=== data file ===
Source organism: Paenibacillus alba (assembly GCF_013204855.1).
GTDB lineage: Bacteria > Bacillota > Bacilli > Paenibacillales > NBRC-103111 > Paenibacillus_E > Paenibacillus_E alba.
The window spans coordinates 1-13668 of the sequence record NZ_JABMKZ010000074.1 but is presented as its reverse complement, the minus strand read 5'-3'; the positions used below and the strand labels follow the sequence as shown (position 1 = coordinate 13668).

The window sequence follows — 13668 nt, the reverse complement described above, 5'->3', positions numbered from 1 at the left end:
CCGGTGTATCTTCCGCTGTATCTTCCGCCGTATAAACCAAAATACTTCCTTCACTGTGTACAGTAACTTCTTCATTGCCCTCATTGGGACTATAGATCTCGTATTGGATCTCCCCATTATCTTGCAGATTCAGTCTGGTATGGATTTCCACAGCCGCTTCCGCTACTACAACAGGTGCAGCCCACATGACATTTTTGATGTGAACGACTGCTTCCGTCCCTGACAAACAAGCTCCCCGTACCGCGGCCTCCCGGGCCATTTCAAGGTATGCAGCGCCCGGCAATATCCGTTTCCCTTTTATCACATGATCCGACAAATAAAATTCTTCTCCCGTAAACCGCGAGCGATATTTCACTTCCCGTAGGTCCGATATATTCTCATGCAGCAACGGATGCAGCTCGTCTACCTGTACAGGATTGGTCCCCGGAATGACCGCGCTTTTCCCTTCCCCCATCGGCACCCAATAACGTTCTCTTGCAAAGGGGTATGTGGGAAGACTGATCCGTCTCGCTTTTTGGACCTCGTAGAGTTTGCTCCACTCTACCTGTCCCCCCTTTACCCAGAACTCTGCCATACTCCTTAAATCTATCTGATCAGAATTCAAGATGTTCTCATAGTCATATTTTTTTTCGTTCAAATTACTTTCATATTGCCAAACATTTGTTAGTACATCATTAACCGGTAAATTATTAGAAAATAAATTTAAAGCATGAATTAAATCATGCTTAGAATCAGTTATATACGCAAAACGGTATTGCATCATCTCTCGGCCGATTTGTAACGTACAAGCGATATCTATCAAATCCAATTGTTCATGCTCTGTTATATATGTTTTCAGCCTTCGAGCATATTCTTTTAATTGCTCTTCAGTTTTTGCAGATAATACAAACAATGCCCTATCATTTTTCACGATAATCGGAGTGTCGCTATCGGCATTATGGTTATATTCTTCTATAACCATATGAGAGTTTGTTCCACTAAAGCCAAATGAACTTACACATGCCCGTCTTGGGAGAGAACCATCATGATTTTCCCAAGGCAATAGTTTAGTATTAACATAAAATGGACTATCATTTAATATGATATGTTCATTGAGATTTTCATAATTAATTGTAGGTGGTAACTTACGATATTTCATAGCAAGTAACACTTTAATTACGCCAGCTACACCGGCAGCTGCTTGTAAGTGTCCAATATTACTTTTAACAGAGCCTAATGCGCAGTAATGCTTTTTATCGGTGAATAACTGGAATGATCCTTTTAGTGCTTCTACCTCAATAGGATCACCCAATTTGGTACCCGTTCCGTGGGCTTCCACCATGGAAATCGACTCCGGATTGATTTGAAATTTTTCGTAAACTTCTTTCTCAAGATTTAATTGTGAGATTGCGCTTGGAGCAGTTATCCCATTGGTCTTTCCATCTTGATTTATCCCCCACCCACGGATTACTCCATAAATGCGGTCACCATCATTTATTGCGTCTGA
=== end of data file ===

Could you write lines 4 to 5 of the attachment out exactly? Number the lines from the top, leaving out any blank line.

The window sequence follows — 13668 nt, the reverse complement described above, 5'->3', positions numbered from 1 at the left end:
CCGGTGTATCTTCCGCTGTATCTTCCGCCGTATAAACCAAAATACTTCCTTCACTGTGTACAGTAACTTCTTCATTGCCCTCATTGGGACTATAGATCTCGTATTGGATCTCCCCATTATCTTGCAGATTCAGTCTGGTATGGATTTCCACAGCCGCTTCCGCTACTACAACAGGTGCAGCCCACATGACATTTTTGATGTGAACGACTGCTTCCGTCCCTGACAAACAAGCTCCCCGTACCGCGGCCTCCCGGGCCATTTCAAGGTATGCAGCGCCCGGCAATATCCGTTTCCCTTTTATCACATGATCCGACAAATAAAATTCTTCTCCCGTAAACCGCGAGCGATATTTCACTTCCCGTAGGTCCGATATATTCTCATGCAGCAACGGATGCAGCTCGTCTACCTGTACAGGATTGGTCCCCGGAATGACCGCGCTTTTCCCTTCCCCCATCGGCACCCAATAACGTTCTCTTGCAAAGGGGTATGTGGGAAGACTGATCCGTCTCGCTTTTTGGACCTCGTAGAGTTTGCTCCACTCTACCTGTCCCCCCTTTACCCAGAACTCTGCCATACTCCTTAAATCTATCTGATCAGAATTCAAGATGTTCTCATAGTCATATTTTTTTTCGTTCAAATTACTTTCATATTGCCAAACATTTGTTAGTACATCATTAACCGGTAAATTATTAGAAAATAAATTTAAAGCATGAATTAAATCATGCTTAGAATCAGTTATATACGCAAAACGGTATTGCATCATCTCTCGGCCGATTTGTAACGTACAAGCGATATCTATCAAATCCAATTGTTCATGCTCTGTTATATATGTTTTCAGCCTTCGAGCATATTCTTTTAATTGCTCTTCAGTTTTTGCAGATAATACAAACAATGCCCTATCATTTTTCACGATAATCGGAGTGTCGCTATCGGCATTATGGTTATATTCTTCTATAACCATATGAGAGTTTGTTCCACTAAAGCCAAATGAACTTACACATGCCCGTCTTGGGAGAGAACCATCATGATTTTCCCAAGGCAATAGTTTAGTATTAACATAAAATGGACTATCATTTAATATGATATGTTCATTGAGATTTTCATAATTAATTGTAGGTGGTAACTTACGATATTTCATAGCAAGTAACACTTTAATTACGCCAGCTACACCGGCAGCTGCTTGTAAGTGTCCAATATTACTTTTAACAGAGCCTAATGCGCAGTAATGCTTTTTATCGGTGAATAACTGGAATGATCCTTTTAGTGCTTCTACCTCAATAGGATCACCCAATTTGGTACCCGTTCCGTGGGCTTCCACCATGGAAATCGACTCCGGATTGATTTGAAATTTTTCGTAAACTTCTTTCTCAAGATTTAATTGTGAGATTGCGCTTGGAGCAGTTATCCCATTGGTCTTTCCATCTTGATTTATCCCCCACCCACGGATTACTCCATAAATGCGGTCACCATCATTTATTGCGTCTGA